An outside attorney will be joining the team of prosecutors considering the possibility of charges in the killing of Philando Castile earlier this month in Minnesota, Ramsey County Attorney John Choi says.

Castile, a 32-year-old black man, was shot by a police officer during a traffic stop on July 6. As NPR reported at the time, video of the aftermath of the shooting sparked outrage and protests in Falcon Heights, Minn., and across the country:

"Castile's girlfriend, Diamond Reynolds, began streaming video live on Facebook immediately after the officer fired. In the stream she said Castile was stopped for a broken taillight, had notified the officer that he was licensed to carry a handgun and was reaching for his wallet at the officer's request when he was shot. ..."Minnesota's Bureau of Criminal Apprehension is investigating, and Gov. Mark Dayton has asked the U.S. Justice Department to examine the case."

At a press conference Friday, Choi said he would be bringing in a "special prosecutor," Don Lewis, to work on the case — not to replace Choi, but to work with him.

Choi said that stepping aside from the case himself would be an abdication of his responsibility, and announced Lewis would be "an integral member of our team," Minnesota Public Radio reported:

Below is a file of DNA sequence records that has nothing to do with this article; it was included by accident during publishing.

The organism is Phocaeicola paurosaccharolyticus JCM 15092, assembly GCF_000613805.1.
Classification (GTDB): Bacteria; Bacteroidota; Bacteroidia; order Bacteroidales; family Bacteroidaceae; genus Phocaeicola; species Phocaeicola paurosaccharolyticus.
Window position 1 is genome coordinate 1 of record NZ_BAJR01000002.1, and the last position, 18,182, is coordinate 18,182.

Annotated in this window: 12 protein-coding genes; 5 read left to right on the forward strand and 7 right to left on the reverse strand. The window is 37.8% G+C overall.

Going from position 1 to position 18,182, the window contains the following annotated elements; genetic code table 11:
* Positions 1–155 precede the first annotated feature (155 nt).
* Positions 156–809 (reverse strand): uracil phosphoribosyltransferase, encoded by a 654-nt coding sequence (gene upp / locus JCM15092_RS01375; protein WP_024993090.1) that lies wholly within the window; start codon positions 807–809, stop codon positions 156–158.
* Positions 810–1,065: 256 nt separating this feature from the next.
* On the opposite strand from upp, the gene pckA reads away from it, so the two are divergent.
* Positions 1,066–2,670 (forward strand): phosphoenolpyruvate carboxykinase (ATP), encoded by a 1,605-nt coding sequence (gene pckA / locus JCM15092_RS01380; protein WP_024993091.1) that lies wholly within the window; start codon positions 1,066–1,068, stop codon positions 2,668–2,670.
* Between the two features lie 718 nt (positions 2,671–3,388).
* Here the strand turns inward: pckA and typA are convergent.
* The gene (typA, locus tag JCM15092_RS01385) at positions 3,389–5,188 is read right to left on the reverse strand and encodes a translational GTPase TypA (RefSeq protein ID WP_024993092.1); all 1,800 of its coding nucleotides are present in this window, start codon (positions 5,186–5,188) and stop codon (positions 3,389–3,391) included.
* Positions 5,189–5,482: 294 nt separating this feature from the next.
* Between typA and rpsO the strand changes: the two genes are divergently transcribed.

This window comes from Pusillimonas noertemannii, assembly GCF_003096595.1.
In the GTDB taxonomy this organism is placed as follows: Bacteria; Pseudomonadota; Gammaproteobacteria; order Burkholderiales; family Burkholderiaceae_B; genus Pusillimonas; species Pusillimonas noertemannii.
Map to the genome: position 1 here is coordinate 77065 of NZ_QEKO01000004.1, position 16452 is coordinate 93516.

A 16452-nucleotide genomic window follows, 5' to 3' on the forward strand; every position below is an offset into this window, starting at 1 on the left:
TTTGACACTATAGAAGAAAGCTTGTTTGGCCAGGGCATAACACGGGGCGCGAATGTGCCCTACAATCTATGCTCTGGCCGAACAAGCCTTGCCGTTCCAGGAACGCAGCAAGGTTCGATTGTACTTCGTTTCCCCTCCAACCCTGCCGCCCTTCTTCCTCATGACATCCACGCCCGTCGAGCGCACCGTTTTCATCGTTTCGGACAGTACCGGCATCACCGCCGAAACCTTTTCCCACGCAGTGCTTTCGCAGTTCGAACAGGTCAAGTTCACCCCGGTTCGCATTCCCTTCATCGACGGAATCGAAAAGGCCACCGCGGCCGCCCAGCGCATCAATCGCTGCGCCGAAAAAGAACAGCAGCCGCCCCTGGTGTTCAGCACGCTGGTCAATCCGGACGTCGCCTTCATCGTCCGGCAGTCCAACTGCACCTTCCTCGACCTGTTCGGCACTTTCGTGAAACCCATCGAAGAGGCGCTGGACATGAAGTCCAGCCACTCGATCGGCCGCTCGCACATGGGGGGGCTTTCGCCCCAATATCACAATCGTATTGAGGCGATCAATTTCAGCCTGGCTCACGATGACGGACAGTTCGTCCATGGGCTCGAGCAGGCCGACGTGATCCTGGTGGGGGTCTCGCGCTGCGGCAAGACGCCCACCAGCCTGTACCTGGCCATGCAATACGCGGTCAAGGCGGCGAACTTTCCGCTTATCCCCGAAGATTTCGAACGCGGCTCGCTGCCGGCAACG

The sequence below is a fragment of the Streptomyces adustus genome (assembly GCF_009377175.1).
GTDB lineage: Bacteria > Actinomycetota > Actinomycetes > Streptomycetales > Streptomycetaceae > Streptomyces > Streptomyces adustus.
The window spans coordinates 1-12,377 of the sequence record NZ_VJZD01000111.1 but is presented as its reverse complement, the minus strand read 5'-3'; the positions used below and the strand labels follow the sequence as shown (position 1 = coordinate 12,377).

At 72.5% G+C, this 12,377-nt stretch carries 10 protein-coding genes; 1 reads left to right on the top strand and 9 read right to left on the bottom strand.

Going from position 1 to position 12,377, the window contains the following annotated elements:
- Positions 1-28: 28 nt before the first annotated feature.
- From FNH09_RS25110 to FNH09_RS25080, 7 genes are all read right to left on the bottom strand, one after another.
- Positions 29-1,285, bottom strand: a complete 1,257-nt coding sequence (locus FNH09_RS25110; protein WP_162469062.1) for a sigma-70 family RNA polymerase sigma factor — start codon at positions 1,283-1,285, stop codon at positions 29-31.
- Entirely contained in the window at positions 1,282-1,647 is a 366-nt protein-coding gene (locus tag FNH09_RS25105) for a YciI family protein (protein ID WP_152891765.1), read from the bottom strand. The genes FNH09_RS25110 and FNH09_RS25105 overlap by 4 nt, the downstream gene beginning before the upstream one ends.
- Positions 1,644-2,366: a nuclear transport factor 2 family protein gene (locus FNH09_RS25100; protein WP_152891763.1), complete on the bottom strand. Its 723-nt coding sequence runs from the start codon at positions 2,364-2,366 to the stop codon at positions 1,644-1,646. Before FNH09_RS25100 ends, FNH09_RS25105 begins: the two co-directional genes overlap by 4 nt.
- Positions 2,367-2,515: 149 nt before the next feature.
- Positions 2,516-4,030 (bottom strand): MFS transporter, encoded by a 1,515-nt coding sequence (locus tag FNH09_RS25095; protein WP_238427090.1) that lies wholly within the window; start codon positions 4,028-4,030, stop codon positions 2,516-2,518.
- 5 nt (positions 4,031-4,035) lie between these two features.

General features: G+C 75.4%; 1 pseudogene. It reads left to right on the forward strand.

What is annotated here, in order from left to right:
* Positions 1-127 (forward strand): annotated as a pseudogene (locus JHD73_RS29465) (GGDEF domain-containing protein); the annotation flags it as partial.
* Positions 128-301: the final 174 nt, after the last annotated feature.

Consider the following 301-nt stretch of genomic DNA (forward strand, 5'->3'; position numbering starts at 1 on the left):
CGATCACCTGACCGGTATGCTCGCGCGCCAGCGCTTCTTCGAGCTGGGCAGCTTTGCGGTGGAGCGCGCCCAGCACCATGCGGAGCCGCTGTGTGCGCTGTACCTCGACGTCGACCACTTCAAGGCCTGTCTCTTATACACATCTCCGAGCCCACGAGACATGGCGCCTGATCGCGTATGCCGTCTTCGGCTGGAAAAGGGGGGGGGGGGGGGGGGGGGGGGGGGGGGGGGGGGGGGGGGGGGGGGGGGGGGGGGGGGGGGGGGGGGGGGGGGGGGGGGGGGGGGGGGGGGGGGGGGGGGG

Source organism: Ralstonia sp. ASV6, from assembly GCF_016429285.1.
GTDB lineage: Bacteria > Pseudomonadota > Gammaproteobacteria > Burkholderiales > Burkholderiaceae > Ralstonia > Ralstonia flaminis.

"Choi, whose office will get the Castile case once the Minnesota Bureau of Criminal Apprehension completes its investigation, emphasized that no decision had been made yet on any charges in the shooting, or whether the case will be taken to a grand jury."Lewis, who is African-American, vowed that his work on the Castile case would be "substantial, meaningful and visible.""Lewis is a longtime fixture in Twin Cities legal circles. Besides his years as Hamline law school dean, he also served as an assistant United States Attorney for Minnesota. He led St. Paul's outside investigation into the 2013 landslide at Lilydale Regional Park, in which two children died."He also led an independent investigation into the 2014 arrest of community activist Al Flowers in Minneapolis. Ultimately, that investigation found no officer misconduct."

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